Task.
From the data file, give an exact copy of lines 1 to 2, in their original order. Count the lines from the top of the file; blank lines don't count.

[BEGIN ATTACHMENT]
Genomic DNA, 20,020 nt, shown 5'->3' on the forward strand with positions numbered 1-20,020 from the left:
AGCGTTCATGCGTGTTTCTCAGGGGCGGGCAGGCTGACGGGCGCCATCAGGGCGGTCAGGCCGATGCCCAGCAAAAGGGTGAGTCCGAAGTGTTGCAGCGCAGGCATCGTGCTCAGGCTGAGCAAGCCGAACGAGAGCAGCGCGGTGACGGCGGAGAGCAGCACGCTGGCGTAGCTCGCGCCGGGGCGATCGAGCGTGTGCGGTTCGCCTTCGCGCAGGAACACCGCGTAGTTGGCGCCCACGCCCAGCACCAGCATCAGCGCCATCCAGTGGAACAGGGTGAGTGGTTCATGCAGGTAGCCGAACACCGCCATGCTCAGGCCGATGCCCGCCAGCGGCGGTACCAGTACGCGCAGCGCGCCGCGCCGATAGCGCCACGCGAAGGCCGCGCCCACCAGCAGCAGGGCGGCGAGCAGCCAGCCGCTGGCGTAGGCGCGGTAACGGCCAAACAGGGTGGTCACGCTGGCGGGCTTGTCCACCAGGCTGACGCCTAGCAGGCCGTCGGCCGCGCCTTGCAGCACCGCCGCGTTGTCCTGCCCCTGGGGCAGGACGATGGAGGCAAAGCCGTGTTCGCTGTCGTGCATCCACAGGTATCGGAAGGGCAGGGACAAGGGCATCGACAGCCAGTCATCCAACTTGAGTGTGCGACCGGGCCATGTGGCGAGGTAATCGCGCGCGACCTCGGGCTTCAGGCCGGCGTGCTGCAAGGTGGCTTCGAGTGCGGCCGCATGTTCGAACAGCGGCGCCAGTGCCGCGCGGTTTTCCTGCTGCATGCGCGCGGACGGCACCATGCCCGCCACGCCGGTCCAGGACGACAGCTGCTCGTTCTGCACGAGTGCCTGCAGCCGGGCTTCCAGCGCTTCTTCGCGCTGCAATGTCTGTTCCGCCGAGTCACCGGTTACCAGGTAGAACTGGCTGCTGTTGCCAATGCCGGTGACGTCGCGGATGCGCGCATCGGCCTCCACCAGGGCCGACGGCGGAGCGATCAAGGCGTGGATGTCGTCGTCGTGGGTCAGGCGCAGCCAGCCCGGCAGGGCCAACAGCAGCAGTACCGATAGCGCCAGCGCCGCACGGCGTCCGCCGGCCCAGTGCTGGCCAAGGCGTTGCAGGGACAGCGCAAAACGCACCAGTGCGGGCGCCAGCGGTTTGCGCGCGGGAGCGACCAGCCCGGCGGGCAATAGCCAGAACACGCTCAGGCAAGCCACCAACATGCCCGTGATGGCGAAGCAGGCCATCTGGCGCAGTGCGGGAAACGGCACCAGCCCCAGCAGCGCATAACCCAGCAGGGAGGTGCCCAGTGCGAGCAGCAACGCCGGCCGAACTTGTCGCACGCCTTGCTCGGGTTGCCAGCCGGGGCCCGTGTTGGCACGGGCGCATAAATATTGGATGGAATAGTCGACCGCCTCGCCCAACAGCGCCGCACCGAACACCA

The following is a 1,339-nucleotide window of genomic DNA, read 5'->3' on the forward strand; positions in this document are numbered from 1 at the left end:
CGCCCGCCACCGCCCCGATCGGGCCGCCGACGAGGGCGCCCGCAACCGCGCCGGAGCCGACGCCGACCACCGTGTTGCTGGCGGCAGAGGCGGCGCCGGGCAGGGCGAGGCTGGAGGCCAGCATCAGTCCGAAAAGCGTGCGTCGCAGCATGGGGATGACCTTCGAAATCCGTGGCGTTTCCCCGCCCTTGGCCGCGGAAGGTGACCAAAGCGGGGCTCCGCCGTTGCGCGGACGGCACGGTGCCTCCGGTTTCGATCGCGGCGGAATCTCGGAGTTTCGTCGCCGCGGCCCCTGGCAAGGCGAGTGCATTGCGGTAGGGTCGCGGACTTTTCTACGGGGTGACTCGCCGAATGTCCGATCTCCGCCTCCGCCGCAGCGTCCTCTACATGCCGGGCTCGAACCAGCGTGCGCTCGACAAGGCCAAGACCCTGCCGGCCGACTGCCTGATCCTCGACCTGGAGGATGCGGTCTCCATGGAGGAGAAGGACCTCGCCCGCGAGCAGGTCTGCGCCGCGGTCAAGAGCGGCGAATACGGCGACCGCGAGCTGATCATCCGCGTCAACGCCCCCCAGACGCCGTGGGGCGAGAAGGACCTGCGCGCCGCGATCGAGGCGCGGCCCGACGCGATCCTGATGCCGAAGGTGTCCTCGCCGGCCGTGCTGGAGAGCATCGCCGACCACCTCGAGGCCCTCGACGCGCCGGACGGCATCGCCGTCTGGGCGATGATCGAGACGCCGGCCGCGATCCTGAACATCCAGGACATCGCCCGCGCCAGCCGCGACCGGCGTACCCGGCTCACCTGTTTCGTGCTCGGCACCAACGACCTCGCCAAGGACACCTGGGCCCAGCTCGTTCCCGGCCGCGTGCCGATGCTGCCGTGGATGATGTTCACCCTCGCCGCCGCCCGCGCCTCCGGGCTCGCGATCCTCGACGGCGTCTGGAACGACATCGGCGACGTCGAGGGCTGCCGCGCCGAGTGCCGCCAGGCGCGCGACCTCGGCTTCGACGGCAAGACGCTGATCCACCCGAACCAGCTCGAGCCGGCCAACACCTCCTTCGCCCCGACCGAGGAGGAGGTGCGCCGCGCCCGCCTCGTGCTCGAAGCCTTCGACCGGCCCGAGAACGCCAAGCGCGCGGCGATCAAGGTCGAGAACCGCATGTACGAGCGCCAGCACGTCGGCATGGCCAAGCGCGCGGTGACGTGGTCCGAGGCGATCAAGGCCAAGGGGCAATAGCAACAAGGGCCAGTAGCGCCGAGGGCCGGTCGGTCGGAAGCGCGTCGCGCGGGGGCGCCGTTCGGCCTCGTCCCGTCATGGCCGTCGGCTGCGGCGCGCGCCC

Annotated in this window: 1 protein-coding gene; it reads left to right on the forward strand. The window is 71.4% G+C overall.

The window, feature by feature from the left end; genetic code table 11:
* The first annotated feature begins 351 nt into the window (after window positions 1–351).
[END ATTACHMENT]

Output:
Genomic DNA, 20,020 nt, shown 5'->3' on the forward strand with positions numbered 1-20,020 from the left:
AGCGTTCATGCGTGTTTCTCAGGGGCGGGCAGGCTGACGGGCGCCATCAGGGCGGTCAGGCCGATGCCCAGCAAAAGGGTGAGTCCGAAGTGTTGCAGCGCAGGCATCGTGCTCAGGCTGAGCAAGCCGAACGAGAGCAGCGCGGTGACGGCGGAGAGCAGCACGCTGGCGTAGCTCGCGCCGGGGCGATCGAGCGTGTGCGGTTCGCCTTCGCGCAGGAACACCGCGTAGTTGGCGCCCACGCCCAGCACCAGCATCAGCGCCATCCAGTGGAACAGGGTGAGTGGTTCATGCAGGTAGCCGAACACCGCCATGCTCAGGCCGATGCCCGCCAGCGGCGGTACCAGTACGCGCAGCGCGCCGCGCCGATAGCGCCACGCGAAGGCCGCGCCCACCAGCAGCAGGGCGGCGAGCAGCCAGCCGCTGGCGTAGGCGCGGTAACGGCCAAACAGGGTGGTCACGCTGGCGGGCTTGTCCACCAGGCTGACGCCTAGCAGGCCGTCGGCCGCGCCTTGCAGCACCGCCGCGTTGTCCTGCCCCTGGGGCAGGACGATGGAGGCAAAGCCGTGTTCGCTGTCGTGCATCCACAGGTATCGGAAGGGCAGGGACAAGGGCATCGACAGCCAGTCATCCAACTTGAGTGTGCGACCGGGCCATGTGGCGAGGTAATCGCGCGCGACCTCGGGCTTCAGGCCGGCGTGCTGCAAGGTGGCTTCGAGTGCGGCCGCATGTTCGAACAGCGGCGCCAGTGCCGCGCGGTTTTCCTGCTGCATGCGCGCGGACGGCACCATGCCCGCCACGCCGGTCCAGGACGACAGCTGCTCGTTCTGCACGAGTGCCTGCAGCCGGGCTTCCAGCGCTTCTTCGCGCTGCAATGTCTGTTCCGCCGAGTCACCGGTTACCAGGTAGAACTGGCTGCTGTTGCCAATGCCGGTGACGTCGCGGATGCGCGCATCGGCCTCCACCAGGGCCGACGGCGGAGCGATCAAGGCGTGGATGTCGTCGTCGTGGGTCAGGCGCAGCCAGCCCGGCAGGGCCAACAGCAGCAGTACCGATAGCGCCAGCGCCGCACGGCGTCCGCCGGCCCAGTGCTGGCCAAGGCGTTGCAGGGACAGCGCAAAACGCACCAGTGCGGGCGCCAGCGGTTTGCGCGCGGGAGCGACCAGCCCGGCGGGCAATAGCCAGAACACGCTCAGGCAAGCCACCAACATGCCCGTGATGGCGAAGCAGGCCATCTGGCGCAGTGCGGGAAACGGCACCAGCCCCAGCAGCGCATAACCCAGCAGGGAGGTGCCCAGTGCGAGCAGCAACGCCGGCCGAACTTGTCGCACGCCTTGCTCGGGTTGCCAGCCGGGGCCCGTGTTGGCACGGGCGCATAAATATTGGATGGAATAGTCGACCGCCTCGCCCAACAGCGCCGCACCGAACACCA